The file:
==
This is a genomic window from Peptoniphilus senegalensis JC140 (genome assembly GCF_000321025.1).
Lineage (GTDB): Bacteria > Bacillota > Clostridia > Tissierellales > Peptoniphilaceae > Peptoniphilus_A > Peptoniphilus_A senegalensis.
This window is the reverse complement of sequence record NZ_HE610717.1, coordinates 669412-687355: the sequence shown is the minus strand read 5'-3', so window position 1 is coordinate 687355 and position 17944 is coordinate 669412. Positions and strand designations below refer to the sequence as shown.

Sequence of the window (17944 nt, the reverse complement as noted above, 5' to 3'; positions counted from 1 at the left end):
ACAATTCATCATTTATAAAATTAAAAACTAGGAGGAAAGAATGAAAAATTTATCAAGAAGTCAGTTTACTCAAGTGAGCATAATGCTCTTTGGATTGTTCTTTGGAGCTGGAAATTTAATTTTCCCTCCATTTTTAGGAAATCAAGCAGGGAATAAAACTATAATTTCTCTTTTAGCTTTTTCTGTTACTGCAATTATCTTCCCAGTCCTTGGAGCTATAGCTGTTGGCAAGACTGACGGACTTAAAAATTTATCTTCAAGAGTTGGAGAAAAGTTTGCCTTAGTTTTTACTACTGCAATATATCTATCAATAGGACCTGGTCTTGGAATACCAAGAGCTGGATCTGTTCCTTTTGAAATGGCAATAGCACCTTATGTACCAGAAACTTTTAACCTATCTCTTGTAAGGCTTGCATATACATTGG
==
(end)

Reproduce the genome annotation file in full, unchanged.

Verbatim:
This is a genomic window from Peptoniphilus senegalensis JC140 (genome assembly GCF_000321025.1).
Lineage (GTDB): Bacteria > Bacillota > Clostridia > Tissierellales > Peptoniphilaceae > Peptoniphilus_A > Peptoniphilus_A senegalensis.
This window is the reverse complement of sequence record NZ_HE610717.1, coordinates 669412-687355: the sequence shown is the minus strand read 5'-3', so window position 1 is coordinate 687355 and position 17944 is coordinate 669412. Positions and strand designations below refer to the sequence as shown.

Sequence of the window (17944 nt, the reverse complement as noted above, 5' to 3'; positions counted from 1 at the left end):
ACAATTCATCATTTATAAAATTAAAAACTAGGAGGAAAGAATGAAAAATTTATCAAGAAGTCAGTTTACTCAAGTGAGCATAATGCTCTTTGGATTGTTCTTTGGAGCTGGAAATTTAATTTTCCCTCCATTTTTAGGAAATCAAGCAGGGAATAAAACTATAATTTCTCTTTTAGCTTTTTCTGTTACTGCAATTATCTTCCCAGTCCTTGGAGCTATAGCTGTTGGCAAGACTGACGGACTTAAAAATTTATCTTCAAGAGTTGGAGAAAAGTTTGCCTTAGTTTTTACTACTGCAATATATCTATCAATAGGACCTGGTCTTGGAATACCAAGAGCTGGATCTGTTCCTTTTGAAATGGCAATAGCACCTTATGTACCAGAAACTTTTAACCTATCTCTTGTAAGGCTTGCATATACATTGG